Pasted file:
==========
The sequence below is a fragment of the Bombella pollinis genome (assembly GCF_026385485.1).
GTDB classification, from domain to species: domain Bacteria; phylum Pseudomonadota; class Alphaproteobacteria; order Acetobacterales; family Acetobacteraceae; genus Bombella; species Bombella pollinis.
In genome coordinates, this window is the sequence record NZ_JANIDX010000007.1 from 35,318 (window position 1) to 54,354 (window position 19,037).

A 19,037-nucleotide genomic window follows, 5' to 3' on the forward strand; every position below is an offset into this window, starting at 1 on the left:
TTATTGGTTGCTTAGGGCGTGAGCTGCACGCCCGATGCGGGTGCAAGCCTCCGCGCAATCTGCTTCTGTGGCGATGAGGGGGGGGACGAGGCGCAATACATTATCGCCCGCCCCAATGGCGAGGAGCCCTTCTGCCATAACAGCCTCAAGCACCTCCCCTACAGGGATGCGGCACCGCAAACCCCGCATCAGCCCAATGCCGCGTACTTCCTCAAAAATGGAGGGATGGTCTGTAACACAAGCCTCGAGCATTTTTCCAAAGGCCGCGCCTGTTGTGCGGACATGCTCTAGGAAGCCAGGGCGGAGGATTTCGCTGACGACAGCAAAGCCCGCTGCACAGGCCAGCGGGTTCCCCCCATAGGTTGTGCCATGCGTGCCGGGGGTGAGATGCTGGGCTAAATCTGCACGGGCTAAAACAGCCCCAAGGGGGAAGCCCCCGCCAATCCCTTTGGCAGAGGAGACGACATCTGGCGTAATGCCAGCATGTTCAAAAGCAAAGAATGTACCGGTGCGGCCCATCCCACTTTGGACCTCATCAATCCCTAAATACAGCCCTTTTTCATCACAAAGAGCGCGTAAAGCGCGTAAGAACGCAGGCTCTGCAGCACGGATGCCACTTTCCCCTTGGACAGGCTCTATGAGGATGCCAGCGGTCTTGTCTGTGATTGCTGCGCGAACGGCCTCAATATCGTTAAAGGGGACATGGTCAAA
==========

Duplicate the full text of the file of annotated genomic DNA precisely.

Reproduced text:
The sequence below is a fragment of the Bombella pollinis genome (assembly GCF_026385485.1).
GTDB classification, from domain to species: domain Bacteria; phylum Pseudomonadota; class Alphaproteobacteria; order Acetobacterales; family Acetobacteraceae; genus Bombella; species Bombella pollinis.
In genome coordinates, this window is the sequence record NZ_JANIDX010000007.1 from 35,318 (window position 1) to 54,354 (window position 19,037).

A 19,037-nucleotide genomic window follows, 5' to 3' on the forward strand; every position below is an offset into this window, starting at 1 on the left:
TTATTGGTTGCTTAGGGCGTGAGCTGCACGCCCGATGCGGGTGCAAGCCTCCGCGCAATCTGCTTCTGTGGCGATGAGGGGGGGGACGAGGCGCAATACATTATCGCCCGCCCCAATGGCGAGGAGCCCTTCTGCCATAACAGCCTCAAGCACCTCCCCTACAGGGATGCGGCACCGCAAACCCCGCATCAGCCCAATGCCGCGTACTTCCTCAAAAATGGAGGGATGGTCTGTAACACAAGCCTCGAGCATTTTTCCAAAGGCCGCGCCTGTTGTGCGGACATGCTCTAGGAAGCCAGGGCGGAGGATTTCGCTGACGACAGCAAAGCCCGCTGCACAGGCCAGCGGGTTCCCCCCATAGGTTGTGCCATGCGTGCCGGGGGTGAGATGCTGGGCTAAATCTGCACGGGCTAAAACAGCCCCAAGGGGGAAGCCCCCGCCAATCCCTTTGGCAGAGGAGACGACATCTGGCGTAATGCCAGCATGTTCAAAAGCAAAGAATGTACCGGTGCGGCCCATCCCACTTTGGACCTCATCAATCCCTAAATACAGCCCTTTTTCATCACAAAGAGCGCGTAAAGCGCGTAAGAACGCAGGCTCTGCAGCACGGATGCCACTTTCCCCTTGGACAGGCTCTATGAGGATGCCAGCGGTCTTGTCTGTGATTGCTGCGCGAACGGCCTCAATATCGTTAAAGGGGACATGGTCAAA